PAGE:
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Banned Books Week


September 18th-24th 2022


“Banned Books Week is an annual event celebrating the freedom to read. Banned Books Week was launched in 1982 in response to a sudden surge in the number of challenges to books in schools, bookstores and libraries. Typically held during the last week of September, it highlights the value of free and open access to information. Banned Books Week brings together the entire book community — librarians, booksellers, publishers, journalists, teachers, and readers of all types — in shared support of the freedom to seek and to express ideas, even those some consider unorthodox or unpopular.” Click here to learn more at the Banned Books Week website.

Learn more about book banning and censorship with Gale in Context: Opposing Viewpoints

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Support Amnesty International in their fight to help those who have been imprisoned or prosecuted because of their writing, art, or other published work by clicking on the image above.

Finally, test your Banned Books knowledge with this trivia:

Feminist activist Gloria Steinem urged people to boycott this book because of its depiction of violence against women. Years later, her stepson Christian Bale starred in the movie adaptation of the book. American Psycho (Bret Easton Ellis)
Copies of this 1956 poem, which features the opening line, “I saw the best minds of my generation destroyed by madness, starving hysterical naked,” were seized by the US government after being declared obscene. The courts later ruled the
work was not obscene.
Howl (Allen Ginsburg)
The author of Breakfast at Tiffany’s also penned this 1966 true crime novel, which parents in California unsuccessfully attempted to bar a teacher from assigning in 2012.In Cold Blood (Truman Capote)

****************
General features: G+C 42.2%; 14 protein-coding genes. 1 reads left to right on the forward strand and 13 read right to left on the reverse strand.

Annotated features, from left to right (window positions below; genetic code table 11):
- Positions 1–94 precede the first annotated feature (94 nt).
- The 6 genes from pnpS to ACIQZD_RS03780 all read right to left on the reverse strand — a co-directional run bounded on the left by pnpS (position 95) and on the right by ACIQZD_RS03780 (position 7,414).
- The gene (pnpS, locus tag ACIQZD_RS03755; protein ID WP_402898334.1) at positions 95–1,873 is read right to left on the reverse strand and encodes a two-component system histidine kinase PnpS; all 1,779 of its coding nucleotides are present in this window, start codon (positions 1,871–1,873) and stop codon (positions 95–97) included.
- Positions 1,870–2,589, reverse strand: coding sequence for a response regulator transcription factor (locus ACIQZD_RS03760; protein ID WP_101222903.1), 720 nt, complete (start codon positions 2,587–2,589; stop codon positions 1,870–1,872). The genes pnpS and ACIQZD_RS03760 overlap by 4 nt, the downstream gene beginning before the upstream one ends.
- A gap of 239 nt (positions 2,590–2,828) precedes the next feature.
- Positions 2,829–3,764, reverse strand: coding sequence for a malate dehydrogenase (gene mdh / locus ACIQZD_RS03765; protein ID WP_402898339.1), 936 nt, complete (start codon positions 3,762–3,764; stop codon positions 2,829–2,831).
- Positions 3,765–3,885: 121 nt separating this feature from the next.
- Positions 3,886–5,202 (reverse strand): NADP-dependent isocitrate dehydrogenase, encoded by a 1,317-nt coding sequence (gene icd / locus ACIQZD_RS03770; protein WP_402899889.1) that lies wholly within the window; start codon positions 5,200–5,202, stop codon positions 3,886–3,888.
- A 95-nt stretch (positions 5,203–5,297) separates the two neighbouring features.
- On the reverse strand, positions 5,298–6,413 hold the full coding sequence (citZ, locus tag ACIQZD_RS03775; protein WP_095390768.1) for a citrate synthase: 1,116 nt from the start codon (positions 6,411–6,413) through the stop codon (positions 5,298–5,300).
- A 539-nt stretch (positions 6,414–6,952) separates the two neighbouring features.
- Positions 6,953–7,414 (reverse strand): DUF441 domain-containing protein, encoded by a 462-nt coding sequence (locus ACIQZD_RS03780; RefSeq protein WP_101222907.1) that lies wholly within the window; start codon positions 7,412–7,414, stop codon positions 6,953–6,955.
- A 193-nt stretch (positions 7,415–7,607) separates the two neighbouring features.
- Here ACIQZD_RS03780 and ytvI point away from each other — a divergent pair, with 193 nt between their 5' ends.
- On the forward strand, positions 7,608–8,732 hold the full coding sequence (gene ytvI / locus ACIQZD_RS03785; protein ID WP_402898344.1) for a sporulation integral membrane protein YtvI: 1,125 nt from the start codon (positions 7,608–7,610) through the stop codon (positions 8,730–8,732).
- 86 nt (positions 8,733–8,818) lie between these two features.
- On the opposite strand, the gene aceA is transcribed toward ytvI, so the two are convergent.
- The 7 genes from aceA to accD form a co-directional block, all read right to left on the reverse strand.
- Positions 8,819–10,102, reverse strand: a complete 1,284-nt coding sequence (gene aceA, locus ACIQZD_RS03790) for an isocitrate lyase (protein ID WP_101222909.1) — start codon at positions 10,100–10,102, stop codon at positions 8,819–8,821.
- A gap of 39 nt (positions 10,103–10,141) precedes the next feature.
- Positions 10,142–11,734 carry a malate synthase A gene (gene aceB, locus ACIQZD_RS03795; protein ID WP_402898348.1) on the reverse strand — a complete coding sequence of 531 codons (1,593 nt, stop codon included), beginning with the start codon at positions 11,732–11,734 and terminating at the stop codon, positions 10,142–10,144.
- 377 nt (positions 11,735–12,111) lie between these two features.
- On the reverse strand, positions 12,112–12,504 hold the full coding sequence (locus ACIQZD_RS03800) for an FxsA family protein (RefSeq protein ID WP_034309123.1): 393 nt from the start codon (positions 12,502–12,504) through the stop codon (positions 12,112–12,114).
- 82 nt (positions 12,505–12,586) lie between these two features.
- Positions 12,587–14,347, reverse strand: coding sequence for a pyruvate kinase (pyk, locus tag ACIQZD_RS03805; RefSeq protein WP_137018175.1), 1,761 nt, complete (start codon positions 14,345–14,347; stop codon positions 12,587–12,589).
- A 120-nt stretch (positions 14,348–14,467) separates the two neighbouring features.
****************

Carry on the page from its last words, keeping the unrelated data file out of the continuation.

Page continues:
Parents attempted to ban this children’s book series from local libraries and schools. Author Barbara Park once said, “The first negative letter was from a grandmother in Minnesota who was annoyed that [the main character] had acted out and that she wasn’t using the Queen’s English.”Junie B. Jones (Barbra Park)
In 1963, phony parents in Columbus, Ohio, tried to have this 1951 book banned from schools for being anti-white and obscene.Catcher in the Rye (J.D. Sallinger)
This book made the American Library Association’s Top 10 challenged books in 2006, 2008, and 2011. But rumor has it, the TV adaptation of this book won 17 Teen Choice awards during its run.Gossip Girl (Cecily von Ziegesar)
This children’s book hopped into the number two spot in the American Library Association’s Top 11 Challenged Books of 2018. The audiobook version features Jim Parsons, Ellie Kemper, John Lithgow, Jack McBrayer, and RuPaul. A Day in the Life of Marlon Bundo (Jill Twiss and EG Keller)
Back in the mid-1990s, this children’s book featuring a hard-to-find wandering protagonist was banned in New York and Michigan for an image of a wardrobe malfunction.Where’s Waldo (AKA Where’s Wally) (Martin Handford)
It wasn’t child’s play when this 2014 Caldecott honoree — the first graphic novel to receive the honor — was removed from shelves because some people thought it was sexually explicitThis One Summer (Mariko Tamaki and Jillian Tamaki)
This book, authored by John Green and featuring our 49th state, was banned in Kentucky in 2016.Looking For Alaska (John Green)